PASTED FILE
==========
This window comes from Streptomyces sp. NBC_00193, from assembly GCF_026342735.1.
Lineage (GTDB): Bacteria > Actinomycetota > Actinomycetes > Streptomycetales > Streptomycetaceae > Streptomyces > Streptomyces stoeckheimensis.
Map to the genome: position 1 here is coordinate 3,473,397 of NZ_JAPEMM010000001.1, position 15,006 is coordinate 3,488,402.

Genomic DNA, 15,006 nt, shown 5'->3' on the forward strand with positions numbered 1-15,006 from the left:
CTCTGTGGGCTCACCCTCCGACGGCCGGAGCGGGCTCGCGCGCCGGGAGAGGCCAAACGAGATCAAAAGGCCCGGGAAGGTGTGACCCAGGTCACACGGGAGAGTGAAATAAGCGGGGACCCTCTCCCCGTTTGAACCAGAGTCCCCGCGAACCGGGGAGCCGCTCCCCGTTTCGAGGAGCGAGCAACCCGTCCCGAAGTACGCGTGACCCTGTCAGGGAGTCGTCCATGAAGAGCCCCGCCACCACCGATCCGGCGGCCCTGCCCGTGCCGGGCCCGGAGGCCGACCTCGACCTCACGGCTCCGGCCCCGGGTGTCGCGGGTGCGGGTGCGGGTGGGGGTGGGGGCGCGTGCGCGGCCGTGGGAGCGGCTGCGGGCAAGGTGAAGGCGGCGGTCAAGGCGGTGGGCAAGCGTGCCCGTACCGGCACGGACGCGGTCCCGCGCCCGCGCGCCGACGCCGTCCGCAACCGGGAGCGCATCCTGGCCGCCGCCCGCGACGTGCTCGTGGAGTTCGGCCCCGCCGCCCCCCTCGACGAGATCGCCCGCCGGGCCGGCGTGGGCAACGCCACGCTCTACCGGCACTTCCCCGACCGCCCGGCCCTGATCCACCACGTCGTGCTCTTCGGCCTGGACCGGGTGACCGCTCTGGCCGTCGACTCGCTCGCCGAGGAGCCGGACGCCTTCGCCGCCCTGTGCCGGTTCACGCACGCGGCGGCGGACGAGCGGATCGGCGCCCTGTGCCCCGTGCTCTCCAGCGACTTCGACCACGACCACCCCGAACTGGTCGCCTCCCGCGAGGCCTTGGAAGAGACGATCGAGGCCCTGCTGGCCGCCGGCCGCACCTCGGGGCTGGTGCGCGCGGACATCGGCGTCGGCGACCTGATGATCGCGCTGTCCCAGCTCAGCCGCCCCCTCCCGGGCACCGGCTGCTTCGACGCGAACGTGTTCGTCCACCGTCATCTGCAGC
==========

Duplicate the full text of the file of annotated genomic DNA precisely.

This window comes from Streptomyces sp. NBC_00193, from assembly GCF_026342735.1.
Lineage (GTDB): Bacteria > Actinomycetota > Actinomycetes > Streptomycetales > Streptomycetaceae > Streptomyces > Streptomyces stoeckheimensis.
Map to the genome: position 1 here is coordinate 3,473,397 of NZ_JAPEMM010000001.1, position 15,006 is coordinate 3,488,402.

Genomic DNA, 15,006 nt, shown 5'->3' on the forward strand with positions numbered 1-15,006 from the left:
CTCTGTGGGCTCACCCTCCGACGGCCGGAGCGGGCTCGCGCGCCGGGAGAGGCCAAACGAGATCAAAAGGCCCGGGAAGGTGTGACCCAGGTCACACGGGAGAGTGAAATAAGCGGGGACCCTCTCCCCGTTTGAACCAGAGTCCCCGCGAACCGGGGAGCCGCTCCCCGTTTCGAGGAGCGAGCAACCCGTCCCGAAGTACGCGTGACCCTGTCAGGGAGTCGTCCATGAAGAGCCCCGCCACCACCGATCCGGCGGCCCTGCCCGTGCCGGGCCCGGAGGCCGACCTCGACCTCACGGCTCCGGCCCCGGGTGTCGCGGGTGCGGGTGCGGGTGGGGGTGGGGGCGCGTGCGCGGCCGTGGGAGCGGCTGCGGGCAAGGTGAAGGCGGCGGTCAAGGCGGTGGGCAAGCGTGCCCGTACCGGCACGGACGCGGTCCCGCGCCCGCGCGCCGACGCCGTCCGCAACCGGGAGCGCATCCTGGCCGCCGCCCGCGACGTGCTCGTGGAGTTCGGCCCCGCCGCCCCCCTCGACGAGATCGCCCGCCGGGCCGGCGTGGGCAACGCCACGCTCTACCGGCACTTCCCCGACCGCCCGGCCCTGATCCACCACGTCGTGCTCTTCGGCCTGGACCGGGTGACCGCTCTGGCCGTCGACTCGCTCGCCGAGGAGCCGGACGCCTTCGCCGCCCTGTGCCGGTTCACGCACGCGGCGGCGGACGAGCGGATCGGCGCCCTGTGCCCCGTGCTCTCCAGCGACTTCGACCACGACCACCCCGAACTGGTCGCCTCCCGCGAGGCCTTGGAAGAGACGATCGAGGCCCTGCTGGCCGCCGGCCGCACCTCGGGGCTGGTGCGCGCGGACATCGGCGTCGGCGACCTGATGATCGCGCTGTCCCAGCTCAGCCGCCCCCTCCCGGGCACCGGCTGCTTCGACGCGAACGTGTTCGTCCACCGTCATCTGCAGC